Thursday, October 28, 2010
Bird Eat Bird by Katrina Best, etc.
Do you like funny things that are also secretly serious? And stories? And stories that are funny and secretly serious? I do. Which is why I gave Katrina Best's Bird Eat Bird such a positive review in the latest issue of Broken Pencil! Follow this link to read the review. It includes words like 'indelible' and 'panache.'
Speaking of Best, I'm also doing a profile on Katrina, which is very past deadline. I'll have it done eventually, and when I do I'll post some of it, all of it, or a summary of it on here. Katrina Best is a cool person. Trust me. And funny.
On the subject of funny books, I also reviewed two books that aren't really funny for past issues of Broken Pencil. The reviews are below.
You should still read those books, too. Not everything has to be funny.
Isobel and Emile
In the opening pages of Isobel and Emile, poet Alan Reed's debut novel, the eponymous characters wake up, get dressed and go to the train station. While Emile hops on a train, Isobel stays behind, assuming squatter's rights over her now ex-lover's apartment and the menial grocery store job he left behind. After arriving in Montreal Emile reconnects with Nicholas, an old friend who silently offers Emile a place to stay, and Agathe, a sultry scenester who arranges to have Emile's short documentary film about marionettes debuted at a local cinema.
Readers accustomed to narrative dynamism will be disappointed by what they find in Isobel and Emile, a short novel where something as simple as the unloading of cabbages can span several pages. Consider this, one of many scenes in which an aimless Isobel feels trapped in Emile's old apartment: "Her dress is on the floor by the bed. She walks over to where her dress is. She bends down. She picks it up. She puts it on the bed. She looks at her dress lying on the bed." Here, as elsewhere, Reed strives to make the subtle act grand, training his lens on the mundane in an effort to capture it from every angle. While Reed's militant commitment to the subject-verb-object sentence construction can get tiresome, Isobel and Emile manages to accomplish something quite impressive, pairing a story of two estranged lovers stuck in a rut with a strangely hypnotic, and ultimately complimentary, writing style. That combination means you'll either find Isobel and Emile tedious, repetitive and unimaginative, or the rarest of things: a thoughtful, poetic synchronicity between content and form.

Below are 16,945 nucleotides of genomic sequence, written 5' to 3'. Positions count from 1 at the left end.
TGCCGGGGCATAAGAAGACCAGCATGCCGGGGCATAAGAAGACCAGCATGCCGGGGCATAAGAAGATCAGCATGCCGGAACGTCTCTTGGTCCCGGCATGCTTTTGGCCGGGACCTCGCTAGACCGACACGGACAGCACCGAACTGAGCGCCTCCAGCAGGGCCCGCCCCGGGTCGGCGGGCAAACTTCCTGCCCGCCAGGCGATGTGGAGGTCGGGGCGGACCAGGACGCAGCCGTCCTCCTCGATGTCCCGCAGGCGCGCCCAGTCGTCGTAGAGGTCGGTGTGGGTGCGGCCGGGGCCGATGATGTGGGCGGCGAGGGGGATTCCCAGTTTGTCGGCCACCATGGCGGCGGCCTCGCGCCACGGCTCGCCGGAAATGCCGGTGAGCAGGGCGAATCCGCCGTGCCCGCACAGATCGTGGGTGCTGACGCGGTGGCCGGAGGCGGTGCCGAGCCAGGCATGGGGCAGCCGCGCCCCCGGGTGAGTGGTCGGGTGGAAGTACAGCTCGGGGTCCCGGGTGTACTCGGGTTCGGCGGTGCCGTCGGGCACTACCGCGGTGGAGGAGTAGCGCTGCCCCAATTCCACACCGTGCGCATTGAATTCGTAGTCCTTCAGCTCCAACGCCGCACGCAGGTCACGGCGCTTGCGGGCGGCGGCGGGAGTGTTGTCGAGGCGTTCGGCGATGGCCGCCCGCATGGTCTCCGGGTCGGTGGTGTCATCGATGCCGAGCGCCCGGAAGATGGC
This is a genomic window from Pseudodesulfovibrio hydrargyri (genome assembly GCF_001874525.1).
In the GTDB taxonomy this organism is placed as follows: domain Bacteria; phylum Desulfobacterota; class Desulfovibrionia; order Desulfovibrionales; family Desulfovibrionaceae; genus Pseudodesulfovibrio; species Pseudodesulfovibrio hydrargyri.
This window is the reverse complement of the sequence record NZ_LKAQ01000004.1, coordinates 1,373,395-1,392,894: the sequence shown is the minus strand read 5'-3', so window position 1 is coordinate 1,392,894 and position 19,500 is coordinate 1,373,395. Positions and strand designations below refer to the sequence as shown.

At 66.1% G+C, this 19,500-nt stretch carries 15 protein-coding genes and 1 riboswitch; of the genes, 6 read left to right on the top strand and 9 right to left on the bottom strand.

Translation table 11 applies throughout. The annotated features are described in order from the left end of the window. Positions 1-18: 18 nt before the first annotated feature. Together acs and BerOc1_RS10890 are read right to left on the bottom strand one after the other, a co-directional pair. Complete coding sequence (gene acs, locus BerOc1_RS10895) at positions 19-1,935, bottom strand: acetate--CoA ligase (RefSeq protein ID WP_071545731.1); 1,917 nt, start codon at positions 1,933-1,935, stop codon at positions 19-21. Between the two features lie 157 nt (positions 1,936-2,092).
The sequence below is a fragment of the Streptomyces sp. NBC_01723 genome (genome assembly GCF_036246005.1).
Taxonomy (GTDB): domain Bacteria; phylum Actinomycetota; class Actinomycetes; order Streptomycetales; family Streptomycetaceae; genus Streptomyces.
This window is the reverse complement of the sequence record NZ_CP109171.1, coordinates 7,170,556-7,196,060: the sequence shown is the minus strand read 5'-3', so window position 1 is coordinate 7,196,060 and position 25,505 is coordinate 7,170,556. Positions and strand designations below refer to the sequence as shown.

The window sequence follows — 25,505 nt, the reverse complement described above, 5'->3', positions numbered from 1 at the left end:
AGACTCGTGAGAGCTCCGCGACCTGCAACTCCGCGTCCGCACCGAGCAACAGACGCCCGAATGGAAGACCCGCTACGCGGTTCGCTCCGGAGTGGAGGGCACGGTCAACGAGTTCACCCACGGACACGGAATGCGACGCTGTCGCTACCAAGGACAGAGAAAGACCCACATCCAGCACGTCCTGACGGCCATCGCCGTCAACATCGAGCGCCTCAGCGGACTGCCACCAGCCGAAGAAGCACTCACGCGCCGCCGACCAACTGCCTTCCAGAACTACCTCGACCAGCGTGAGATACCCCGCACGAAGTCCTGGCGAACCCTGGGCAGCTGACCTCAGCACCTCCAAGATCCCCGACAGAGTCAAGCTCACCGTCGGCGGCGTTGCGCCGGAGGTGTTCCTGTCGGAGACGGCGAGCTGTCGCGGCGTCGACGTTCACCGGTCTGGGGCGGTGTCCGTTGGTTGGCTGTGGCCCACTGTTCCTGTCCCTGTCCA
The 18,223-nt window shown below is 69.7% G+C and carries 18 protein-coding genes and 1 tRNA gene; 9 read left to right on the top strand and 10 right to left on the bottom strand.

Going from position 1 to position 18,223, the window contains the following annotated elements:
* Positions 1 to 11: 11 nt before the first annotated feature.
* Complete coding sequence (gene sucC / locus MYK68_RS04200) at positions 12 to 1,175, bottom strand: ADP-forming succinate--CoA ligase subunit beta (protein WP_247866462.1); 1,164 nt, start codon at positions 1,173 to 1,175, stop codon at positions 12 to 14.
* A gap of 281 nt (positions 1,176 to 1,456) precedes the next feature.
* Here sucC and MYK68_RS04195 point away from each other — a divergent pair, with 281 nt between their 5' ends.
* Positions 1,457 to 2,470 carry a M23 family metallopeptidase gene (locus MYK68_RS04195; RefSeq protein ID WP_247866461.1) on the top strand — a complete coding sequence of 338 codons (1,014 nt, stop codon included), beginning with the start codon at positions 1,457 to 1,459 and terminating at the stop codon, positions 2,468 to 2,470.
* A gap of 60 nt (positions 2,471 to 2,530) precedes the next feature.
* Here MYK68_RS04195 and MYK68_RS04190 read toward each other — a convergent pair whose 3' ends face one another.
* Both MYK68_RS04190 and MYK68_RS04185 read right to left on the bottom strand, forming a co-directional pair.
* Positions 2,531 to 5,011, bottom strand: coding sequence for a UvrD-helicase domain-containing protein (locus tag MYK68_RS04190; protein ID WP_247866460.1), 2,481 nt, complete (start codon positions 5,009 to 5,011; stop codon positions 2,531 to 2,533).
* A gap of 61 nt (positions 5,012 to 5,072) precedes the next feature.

Pitched as "a story of what happens after a love story," Reed's elegiac debut novel is for contemplative readers who don't mind walking in circles, provided the view is nice. (Andrew MacDonald)
by Alan Reed, $18.95, 165 pgs, Coach House Books, chbooks.com
[published in BP, issue 48]
Front Porch Mannequins
Rebekkah Adams' debut novel Front Porch Mannequins centers on the bleak, bruised lives of Nan, Alice and Lily, three women living in small town Ontario. The novel begins promisingly when Nan hatches a plan to improve Lily's marriage to her abusive husband by mowing him down with a car. The scene is grotesquely brilliant and, perhaps more impressive, utterly realistic -- a testament both to Adams' skillful world-building and her mastery of her characters. At the movies we'd call this kind of thing the inciting incident -- an event of such gravitas that it can't help but bring about epic narrative change. Instead of propelling the narrative forward, however, Nan's plan ends with a disappointing fizzle. Too often Adams takes extended dips into the uniformly troubled pasts of her characters: lengthy interludes that leave their present incarnations stuck, like Delane the mannequin, in the purgatory of Alice's front porch. I kept waiting for something to jolt the trio out of their communal stupor until finally, in the last 30 pages or so, the discovery of a severed hand precipitates the solving of a mystery I didn't even know existed.
A capable writer with an eye for finding hope in the places we least expect, Adams handles the novel's final pages effectively, serving up a credible, redemptive ending with grace and panache. Expanded, these moments would make for even finer narrative fodder. As it stands, they are too little, too late, making Front Porch Mannequins a commendable, though flawed, debut. (Andrew MacDonald)
by Rebekkah Adams, $16.95 176 pgs, Signature Editions PO Box 206, RPO Corydon, Winnipeg MB, R3M 3S7, signature-editions.com
[published in BP, issue 47]
Posted by Andrew M. at 9:07 PM